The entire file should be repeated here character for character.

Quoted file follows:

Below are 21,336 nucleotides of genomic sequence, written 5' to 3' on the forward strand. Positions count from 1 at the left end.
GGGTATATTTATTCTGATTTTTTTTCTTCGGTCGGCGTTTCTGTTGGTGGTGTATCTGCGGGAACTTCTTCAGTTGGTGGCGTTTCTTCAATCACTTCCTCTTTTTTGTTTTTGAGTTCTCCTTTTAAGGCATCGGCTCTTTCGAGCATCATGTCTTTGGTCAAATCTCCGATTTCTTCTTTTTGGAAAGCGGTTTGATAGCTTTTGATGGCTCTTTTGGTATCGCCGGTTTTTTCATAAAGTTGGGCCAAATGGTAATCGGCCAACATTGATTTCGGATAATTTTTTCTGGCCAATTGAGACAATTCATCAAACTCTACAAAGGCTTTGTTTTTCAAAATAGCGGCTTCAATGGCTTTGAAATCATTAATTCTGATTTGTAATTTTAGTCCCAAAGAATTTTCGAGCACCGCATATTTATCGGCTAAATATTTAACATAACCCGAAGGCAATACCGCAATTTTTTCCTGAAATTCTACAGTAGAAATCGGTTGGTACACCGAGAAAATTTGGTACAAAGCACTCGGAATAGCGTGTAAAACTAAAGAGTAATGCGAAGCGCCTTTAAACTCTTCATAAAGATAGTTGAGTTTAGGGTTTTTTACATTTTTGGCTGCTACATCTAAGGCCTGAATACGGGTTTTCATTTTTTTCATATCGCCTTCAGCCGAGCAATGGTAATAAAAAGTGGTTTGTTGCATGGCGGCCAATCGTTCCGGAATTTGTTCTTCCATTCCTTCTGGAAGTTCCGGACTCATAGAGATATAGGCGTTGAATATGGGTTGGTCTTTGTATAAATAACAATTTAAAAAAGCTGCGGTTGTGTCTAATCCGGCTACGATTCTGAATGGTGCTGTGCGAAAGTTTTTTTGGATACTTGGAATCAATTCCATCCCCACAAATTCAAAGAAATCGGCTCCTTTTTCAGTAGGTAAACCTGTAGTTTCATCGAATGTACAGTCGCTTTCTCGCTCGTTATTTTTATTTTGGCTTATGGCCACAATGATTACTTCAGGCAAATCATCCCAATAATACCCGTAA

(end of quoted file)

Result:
Below are 21,336 nucleotides of genomic sequence, written 5' to 3' on the forward strand. Positions count from 1 at the left end.
GGGTATATTTATTCTGATTTTTTTTCTTCGGTCGGCGTTTCTGTTGGTGGTGTATCTGCGGGAACTTCTTCAGTTGGTGGCGTTTCTTCAATCACTTCCTCTTTTTTGTTTTTGAGTTCTCCTTTTAAGGCATCGGCTCTTTCGAGCATCATGTCTTTGGTCAAATCTCCGATTTCTTCTTTTTGGAAAGCGGTTTGATAGCTTTTGATGGCTCTTTTGGTATCGCCGGTTTTTTCATAAAGTTGGGCCAAATGGTAATCGGCCAACATTGATTTCGGATAATTTTTTCTGGCCAATTGAGACAATTCATCAAACTCTACAAAGGCTTTGTTTTTCAAAATAGCGGCTTCAATGGCTTTGAAATCATTAATTCTGATTTGTAATTTTAGTCCCAAAGAATTTTCGAGCACCGCATATTTATCGGCTAAATATTTAACATAACCCGAAGGCAATACCGCAATTTTTTCCTGAAATTCTACAGTAGAAATCGGTTGGTACACCGAGAAAATTTGGTACAAAGCACTCGGAATAGCGTGTAAAACTAAAGAGTAATGCGAAGCGCCTTTAAACTCTTCATAAAGATAGTTGAGTTTAGGGTTTTTTACATTTTTGGCTGCTACATCTAAGGCCTGAATACGGGTTTTCATTTTTTTCATATCGCCTTCAGCCGAGCAATGGTAATAAAAAGTGGTTTGTTGCATGGCGGCCAATCGTTCCGGAATTTGTTCTTCCATTCCTTCTGGAAGTTCCGGACTCATAGAGATATAGGCGTTGAATATGGGTTGGTCTTTGTATAAATAACAATTTAAAAAAGCTGCGGTTGTGTCTAATCCGGCTACGATTCTGAATGGTGCTGTGCGAAAGTTTTTTTGGATACTTGGAATCAATTCCATCCCCACAAATTCAAAGAAATCGGCTCCTTTTTCAGTAGGTAAACCTGTAGTTTCATCGAATGTACAGTCGCTTTCTCGCTCGTTATTTTTATTTTGGCTTATGGCCACAATGATTACTTCAGGCAAATCATCCCAATAATACCCGTAA